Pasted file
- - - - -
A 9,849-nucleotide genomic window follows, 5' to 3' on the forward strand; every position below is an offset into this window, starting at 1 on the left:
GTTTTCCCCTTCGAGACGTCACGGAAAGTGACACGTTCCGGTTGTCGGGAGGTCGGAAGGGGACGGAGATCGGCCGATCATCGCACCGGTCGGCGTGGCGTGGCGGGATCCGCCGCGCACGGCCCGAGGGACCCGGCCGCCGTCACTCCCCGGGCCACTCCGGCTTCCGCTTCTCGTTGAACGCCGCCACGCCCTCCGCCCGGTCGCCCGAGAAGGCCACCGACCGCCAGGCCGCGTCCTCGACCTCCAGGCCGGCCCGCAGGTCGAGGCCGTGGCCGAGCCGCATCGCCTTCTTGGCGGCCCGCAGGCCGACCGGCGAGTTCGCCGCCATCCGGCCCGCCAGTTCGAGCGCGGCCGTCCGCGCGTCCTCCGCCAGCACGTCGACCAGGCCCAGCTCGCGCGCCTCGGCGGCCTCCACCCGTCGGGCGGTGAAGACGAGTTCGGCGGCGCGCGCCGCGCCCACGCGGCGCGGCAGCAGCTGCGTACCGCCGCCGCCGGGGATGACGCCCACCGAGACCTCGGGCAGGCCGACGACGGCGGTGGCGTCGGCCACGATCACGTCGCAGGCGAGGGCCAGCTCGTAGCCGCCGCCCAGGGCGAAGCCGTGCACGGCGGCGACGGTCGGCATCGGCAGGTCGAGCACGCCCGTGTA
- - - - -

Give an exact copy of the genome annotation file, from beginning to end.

A 9,849-nucleotide genomic window follows, 5' to 3' on the forward strand; every position below is an offset into this window, starting at 1 on the left:
GTTTTCCCCTTCGAGACGTCACGGAAAGTGACACGTTCCGGTTGTCGGGAGGTCGGAAGGGGACGGAGATCGGCCGATCATCGCACCGGTCGGCGTGGCGTGGCGGGATCCGCCGCGCACGGCCCGAGGGACCCGGCCGCCGTCACTCCCCGGGCCACTCCGGCTTCCGCTTCTCGTTGAACGCCGCCACGCCCTCCGCCCGGTCGCCCGAGAAGGCCACCGACCGCCAGGCCGCGTCCTCGACCTCCAGGCCGGCCCGCAGGTCGAGGCCGTGGCCGAGCCGCATCGCCTTCTTGGCGGCCCGCAGGCCGACCGGCGAGTTCGCCGCCATCCGGCCCGCCAGTTCGAGCGCGGCCGTCCGCGCGTCCTCCGCCAGCACGTCGACCAGGCCCAGCTCGCGCGCCTCGGCGGCCTCCACCCGTCGGGCGGTGAAGACGAGTTCGGCGGCGCGCGCCGCGCCCACGCGGCGCGGCAGCAGCTGCGTACCGCCGCCGCCGGGGATGACGCCCACCGAGACCTCGGGCAGGCCGACGACGGCGGTGGCGTCGGCCACGATCACGTCGCAGGCGAGGGCCAGCTCGTAGCCGCCGCCCAGGGCGAAGCCGTGCACGGCGGCGACGGTCGGCATCGGCAGGTCGAGCACGCCCGTGTA